This dry rub recipe can be easily adjusted to your family’s tastes by incorporating ethnic spices. Executive Chef Todd Knoll adds ancho chili to complement the fruit flavors in the 2008 Jordan Cabernet Sauvignon.
- 10 pound pork shoulder, bone-in
For the dry rub
- ¾ cup kosher salt
- ¾ cup Demerara sugar (Turbinado or Sugar in the Raw may be substituted)
- ½ cup Chinese dried mustard (Coleman’s may be substituted)
- ¼ cup smoked paprika
- 4 Tbsp dehydrated garlic (garlic powder may be substituted)
- 6 Tbsp dehydrated onion (onion powder may be substituted)
- 6 Tbsp ancho chili powder
- 2 Tbsp ground cumin
- 2 Tbsp ground black pepper
- 2 Tbsp cayenne pepper
- 4 Tbsp coriander
Choose a bone-in pork shoulder sized for the amount of guests you’ll be serving (one pound per person). Either trim or ask your butcher to trim the meat to leave as much of the fat cap on the meat as possible. This will ensure the most flavorful and tender finished product.
Let the meat come to room temperature at least one hour prior to preparing. You can lightly score the fat cap to reduce the cooking time by 25 percent. Preheat oven to 225 degrees.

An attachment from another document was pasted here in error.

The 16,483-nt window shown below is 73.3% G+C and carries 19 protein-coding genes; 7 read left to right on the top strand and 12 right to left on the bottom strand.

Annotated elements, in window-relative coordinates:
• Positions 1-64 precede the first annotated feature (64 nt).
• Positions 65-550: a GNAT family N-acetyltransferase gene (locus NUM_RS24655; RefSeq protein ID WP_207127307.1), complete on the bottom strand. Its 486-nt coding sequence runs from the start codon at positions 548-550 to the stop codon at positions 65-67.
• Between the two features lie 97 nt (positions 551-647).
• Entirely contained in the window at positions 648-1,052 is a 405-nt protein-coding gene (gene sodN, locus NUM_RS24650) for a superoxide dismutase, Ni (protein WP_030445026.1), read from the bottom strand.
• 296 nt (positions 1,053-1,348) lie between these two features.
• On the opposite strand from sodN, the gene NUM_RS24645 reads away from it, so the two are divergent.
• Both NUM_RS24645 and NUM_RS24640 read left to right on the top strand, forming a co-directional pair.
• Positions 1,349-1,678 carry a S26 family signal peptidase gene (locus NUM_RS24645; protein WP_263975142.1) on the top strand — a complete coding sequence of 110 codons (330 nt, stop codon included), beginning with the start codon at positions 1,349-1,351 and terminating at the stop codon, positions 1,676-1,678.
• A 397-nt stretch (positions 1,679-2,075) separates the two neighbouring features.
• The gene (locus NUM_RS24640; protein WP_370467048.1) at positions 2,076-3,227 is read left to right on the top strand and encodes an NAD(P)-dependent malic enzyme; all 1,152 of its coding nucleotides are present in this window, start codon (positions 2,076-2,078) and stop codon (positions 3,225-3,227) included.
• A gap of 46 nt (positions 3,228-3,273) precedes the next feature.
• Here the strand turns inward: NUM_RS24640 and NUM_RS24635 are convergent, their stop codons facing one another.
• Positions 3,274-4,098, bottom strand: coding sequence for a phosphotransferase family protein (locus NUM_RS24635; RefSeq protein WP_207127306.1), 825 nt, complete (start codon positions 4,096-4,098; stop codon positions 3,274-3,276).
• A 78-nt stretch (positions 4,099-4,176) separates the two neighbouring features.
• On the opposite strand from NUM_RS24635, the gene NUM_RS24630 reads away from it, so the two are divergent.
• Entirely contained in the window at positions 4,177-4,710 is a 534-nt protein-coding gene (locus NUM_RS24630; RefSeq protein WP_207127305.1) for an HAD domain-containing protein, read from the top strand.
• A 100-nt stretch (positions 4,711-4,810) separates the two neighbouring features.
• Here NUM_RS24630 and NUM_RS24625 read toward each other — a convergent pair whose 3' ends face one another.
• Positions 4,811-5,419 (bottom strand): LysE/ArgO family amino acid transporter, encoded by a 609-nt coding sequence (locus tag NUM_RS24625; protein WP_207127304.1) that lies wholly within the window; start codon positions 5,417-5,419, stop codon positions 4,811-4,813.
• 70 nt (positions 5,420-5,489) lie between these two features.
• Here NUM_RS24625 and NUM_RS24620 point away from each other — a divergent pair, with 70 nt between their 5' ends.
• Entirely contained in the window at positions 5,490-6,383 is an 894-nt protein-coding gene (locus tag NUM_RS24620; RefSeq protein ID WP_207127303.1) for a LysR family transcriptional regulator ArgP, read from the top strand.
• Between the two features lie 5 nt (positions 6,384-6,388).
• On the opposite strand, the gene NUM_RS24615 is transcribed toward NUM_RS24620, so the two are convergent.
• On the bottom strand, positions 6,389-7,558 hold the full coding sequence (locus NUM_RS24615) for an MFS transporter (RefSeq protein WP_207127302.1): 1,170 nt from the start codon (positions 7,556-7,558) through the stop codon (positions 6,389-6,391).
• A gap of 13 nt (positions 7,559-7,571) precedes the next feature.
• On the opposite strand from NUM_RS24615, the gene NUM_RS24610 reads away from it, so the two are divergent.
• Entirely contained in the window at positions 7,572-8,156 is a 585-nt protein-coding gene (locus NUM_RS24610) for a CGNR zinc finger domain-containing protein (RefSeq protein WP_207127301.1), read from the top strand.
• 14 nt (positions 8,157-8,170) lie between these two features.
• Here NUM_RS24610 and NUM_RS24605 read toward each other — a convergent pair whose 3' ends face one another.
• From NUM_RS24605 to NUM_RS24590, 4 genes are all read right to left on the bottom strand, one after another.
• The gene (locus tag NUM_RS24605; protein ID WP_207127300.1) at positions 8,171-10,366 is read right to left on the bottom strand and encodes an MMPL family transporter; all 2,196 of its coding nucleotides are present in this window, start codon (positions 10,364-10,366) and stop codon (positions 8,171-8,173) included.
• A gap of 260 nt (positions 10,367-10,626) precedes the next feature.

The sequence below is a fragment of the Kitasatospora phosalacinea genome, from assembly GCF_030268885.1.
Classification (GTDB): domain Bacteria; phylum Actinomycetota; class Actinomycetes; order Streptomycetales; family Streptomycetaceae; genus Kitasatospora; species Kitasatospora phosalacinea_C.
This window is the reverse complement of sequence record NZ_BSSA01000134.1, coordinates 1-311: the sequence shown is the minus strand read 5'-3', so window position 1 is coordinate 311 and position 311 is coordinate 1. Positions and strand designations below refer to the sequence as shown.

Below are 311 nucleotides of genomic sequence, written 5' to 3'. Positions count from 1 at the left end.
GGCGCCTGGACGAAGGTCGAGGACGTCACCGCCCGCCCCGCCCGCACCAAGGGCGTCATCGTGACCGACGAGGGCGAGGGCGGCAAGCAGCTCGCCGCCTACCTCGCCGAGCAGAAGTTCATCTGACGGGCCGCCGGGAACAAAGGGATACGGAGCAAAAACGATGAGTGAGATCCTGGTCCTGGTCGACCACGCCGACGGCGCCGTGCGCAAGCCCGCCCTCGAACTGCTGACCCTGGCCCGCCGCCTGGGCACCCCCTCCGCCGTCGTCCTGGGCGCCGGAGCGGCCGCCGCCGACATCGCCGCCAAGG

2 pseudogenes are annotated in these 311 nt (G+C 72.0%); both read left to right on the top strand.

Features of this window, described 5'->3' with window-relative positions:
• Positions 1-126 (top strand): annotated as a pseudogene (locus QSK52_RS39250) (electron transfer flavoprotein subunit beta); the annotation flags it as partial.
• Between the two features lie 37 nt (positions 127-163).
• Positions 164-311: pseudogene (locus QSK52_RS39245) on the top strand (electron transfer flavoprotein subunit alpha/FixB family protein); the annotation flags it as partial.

To make the dry rub, source the freshest ingredients possible. Using a mortar and pestle, grind the ingredients to a uniform grain without any large pieces. To save time, pulse in a spice or coffee grinder. Store in a mason jar or airtight container and keep in the pantry for up to one month.
Dust both sides of the pork with one half of the dry rub mixture. Place seasoned pork with the fat cap up into a perforated pan and leave uncovered to create a ‘bark’ and give the pork a smoky flavor. A disposable turkey pan from the grocery store works well if you don’t have a perforated pan at home. Cook for 1½ hours per pound and dust pork with remaining dry rub half way through the cook time.
Remove from oven, tent with foil and allow the meat to rest in its own juices for two to three hours prior to slicing. Serve in tacos, sandwiches or simple slices with seasonal vegetables.
By Jordan Vineyard and Winery
Jordan Winery sits in the Alexander Valley of Sonoma County, where the iconic Jordan Winery Chateau overlooks nearly 1,200 acres of rolling hills and vineyards dedicated to agriculture, hospitality and conservation. Distinct among Northern California wineries, the majority of the vast estate has been preservedas natural habitat—an oasis where craggy oak trees dot the landscape, geese and ducks swim the lakes, and rabbits and turkeys roam the hills. Visit www.jordanwinery.com
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